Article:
All of the votes have been counted. Here is the final shot from the Orange County Registrar of Voters website:
|Registration and Turnout|
|Completed Precincts: 248 of 248|
|Total Registered Voters||491,852|
|Precinct Ballots Cast||10,375||2.1%|
|Early Ballots Cast||0||0.0%|
|Vote-by-Mail Ballots Cast||66,746||13.6%|
|Total Ballots Cast||77,121||15.7%|
|STATE SENATOR 37th District, Short Term|
|Completed Precincts: 248 of 248|
|JOHN M. W. MOORLACH (REP)||38,111||50.3%|
|DONALD P. WAGNER (REP)||33,403||44.1%|
|NAZ NAMAZI (REP)||2,619||3.5%|
My opponent, Don Wagner, posted something conciliatory on his Facebook page today.
It looks like we can now move forward and go about the job of State Senator! I’m looking forward to working with my opponent and the rest of the Republicans in the Legislature.
You are invited to attend my swearing in ceremony this Sunday at 4 p.m.
The event will be at the Orange County Rescue Mission’s Village of Hope (see http://www.rescuemission.org/services/village-of-hope/?gclid=CK7B5__2t8QCFYhhfgodY0UAjg).
Our Master of Ceremonies will be former Tustin City Councilman, and the Rescue Mission’s CEO, Jim Palmer. The invocation will be led by Kindred Community Church Senior Pastor Philip De Courcy. Anaheim Mayor Tom Tait will lead the pledge of allegiance. And the Honorable State Senator Bob Huff, California’s State Senate Minority Leader, will officiate the swearing in. There will be a small reception following the program. The dress code is Sunday afternoon casual, which means that Reyn Spooner shirts are recommended for the men.
The OC Register covers the final vote count in the firs piece below. It is followed by a kind letter to the editor. The Daily Pilot provides a closing column by Barbara Venecia on the campaign in the third piece. And we close with a recap by The Sacramento Bee, a newspaper I’m sure I’ll be more involved with in the months and years to come.
John Moorlach prevails in race to fill state Senate seat
By MARTIN WISCKOL
FILE: MINDY SCHAUER, STAFF PHOTOGRAPHER
John Moorlach’s successful bid to fill Orange County’s vacant state Senate seat became a mathematical certainty Thursday evening, with all ballots on hand tallied by election workers and only a smattering of late mail ballots expected to arrive today.
The former county supervisor took 50.3 percent of the vote, winning the majority needed to avoid a runoff in the four-person race. He had 4,600 more votes than Assemblyman Don Wagner, who had 44.1 percent. Both are Republicans and were running in a heavily GOP district.
Moorlach was all business after Thursday’s results were posted.
“I’ve been working getting ready, going through emails looking at people who want to work for me and so forth,” said Moorlach, who had expressed confidence of victory after Wednesday’s tally.
He said he planned a quiet celebration with his wife, Trina, and would hold a public swearing-in ceremony at 4 p.m. Sunday at Orange County Rescue Mission auditorium in Tustin.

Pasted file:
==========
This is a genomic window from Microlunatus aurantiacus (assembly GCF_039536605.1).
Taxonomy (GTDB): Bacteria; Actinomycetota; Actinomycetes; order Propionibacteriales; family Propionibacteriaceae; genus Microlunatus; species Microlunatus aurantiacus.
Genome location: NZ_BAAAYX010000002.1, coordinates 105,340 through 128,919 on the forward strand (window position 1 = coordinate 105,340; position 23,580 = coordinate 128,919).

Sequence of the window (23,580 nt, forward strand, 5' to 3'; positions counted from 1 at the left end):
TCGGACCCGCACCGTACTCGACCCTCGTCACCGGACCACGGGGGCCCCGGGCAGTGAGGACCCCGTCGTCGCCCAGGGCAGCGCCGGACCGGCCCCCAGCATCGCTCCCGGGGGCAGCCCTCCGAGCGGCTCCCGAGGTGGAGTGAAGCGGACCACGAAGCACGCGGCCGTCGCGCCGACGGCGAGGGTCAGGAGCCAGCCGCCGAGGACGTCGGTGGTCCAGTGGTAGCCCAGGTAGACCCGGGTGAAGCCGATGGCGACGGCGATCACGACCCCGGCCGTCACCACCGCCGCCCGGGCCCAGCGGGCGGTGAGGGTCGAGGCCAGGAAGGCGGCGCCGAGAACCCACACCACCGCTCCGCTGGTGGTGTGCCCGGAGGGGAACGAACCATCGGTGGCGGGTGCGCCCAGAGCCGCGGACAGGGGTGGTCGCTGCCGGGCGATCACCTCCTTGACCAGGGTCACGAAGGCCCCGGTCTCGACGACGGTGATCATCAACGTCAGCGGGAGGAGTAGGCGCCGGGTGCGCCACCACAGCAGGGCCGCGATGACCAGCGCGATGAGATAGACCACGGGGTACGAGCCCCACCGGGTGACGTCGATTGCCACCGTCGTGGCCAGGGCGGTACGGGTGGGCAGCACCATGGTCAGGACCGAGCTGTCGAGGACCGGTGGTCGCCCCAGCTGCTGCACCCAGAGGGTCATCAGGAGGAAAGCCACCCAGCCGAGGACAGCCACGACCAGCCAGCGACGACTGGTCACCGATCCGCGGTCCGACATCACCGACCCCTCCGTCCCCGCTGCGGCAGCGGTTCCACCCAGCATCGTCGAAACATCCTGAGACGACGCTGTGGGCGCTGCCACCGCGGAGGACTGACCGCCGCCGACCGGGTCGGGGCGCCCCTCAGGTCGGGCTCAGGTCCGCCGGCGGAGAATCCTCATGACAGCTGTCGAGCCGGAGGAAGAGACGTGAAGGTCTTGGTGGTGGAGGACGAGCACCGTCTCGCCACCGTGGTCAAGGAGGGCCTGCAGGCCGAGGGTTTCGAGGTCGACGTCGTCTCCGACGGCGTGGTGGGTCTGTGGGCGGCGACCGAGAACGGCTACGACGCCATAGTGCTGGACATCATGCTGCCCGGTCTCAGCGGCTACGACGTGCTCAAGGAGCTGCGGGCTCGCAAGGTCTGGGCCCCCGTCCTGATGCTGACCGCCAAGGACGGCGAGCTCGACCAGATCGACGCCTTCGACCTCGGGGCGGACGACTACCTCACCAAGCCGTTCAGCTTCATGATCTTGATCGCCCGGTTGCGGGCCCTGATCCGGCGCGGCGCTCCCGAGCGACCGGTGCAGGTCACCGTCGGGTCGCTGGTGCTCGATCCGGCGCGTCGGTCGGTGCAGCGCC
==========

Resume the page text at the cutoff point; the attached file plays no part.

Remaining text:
The Costa Mesa resident gained attention in 1994, when he predicted the county’s bankruptcy and then as he helped the county recover while serving as county treasurer. He said he was eager to get to work in Sacramento, despite being in the minority party.
“I have no illusions of grandeur,” said Moorlach, 59. “But I have 20 years of experience and I do have relationships. I’ve had a relationship with the governor since he was attorney general, and he understands my concerns. I look forward to working with him and to doing what I can to improve the state.”
Wagner, who will be termed out of the Assembly next year, could not immediately be reached for comment.
LETTERS TO THE EDITOR
Moorlach the right choice for Orange County
Re: “Moorlach closing in on win” [Local, March 19]: The political scene in Orange County is just fraught with disappointment nowadays, but the election of John Moorlach to the 37th District State Senate seat gives me such hope for the future. Those who voted for John Moorlach were not deterred by his opposition’s deceptive ads, big bankroll (how much was union money?) or the fact that most, if not all, of the county’s elected officials endorsed him – that alone sends a message. With John Moorlach, we elected principled, honest, industrious, great family man who will make a difference in Sacramento.
Moorlach’s steady record of accomplishment
By Barbara Venezia
Taking my little rescue dog, Stasha, for a walk Tuesday night, I decided to stop into John Moorlach’s state Senate campaign headquarters, since it was right down the street in Santa Ana Heights.
About six weeks ago, the former county supervisor set up shop on the grounds next door to the Village Crean, an estate owned by Jim and Johanna Townsend.
The Townsends go way back with Moorlach, to his days before public office when he worked as a certified public accountant. They were his clients and grew into friends.
"Jim actually drove me to the registrar’s office the first time I ran against Citron," Moorlach told me. Bob Citron was Orange County’s treasurer-tax collector when it declared bankruptcy in 1994.
The Townsends gave the recent Moorlach campaign use of office space and a conference room on the property.
"It was an in-kind donation, and I reported it," Moorlach made sure he told me.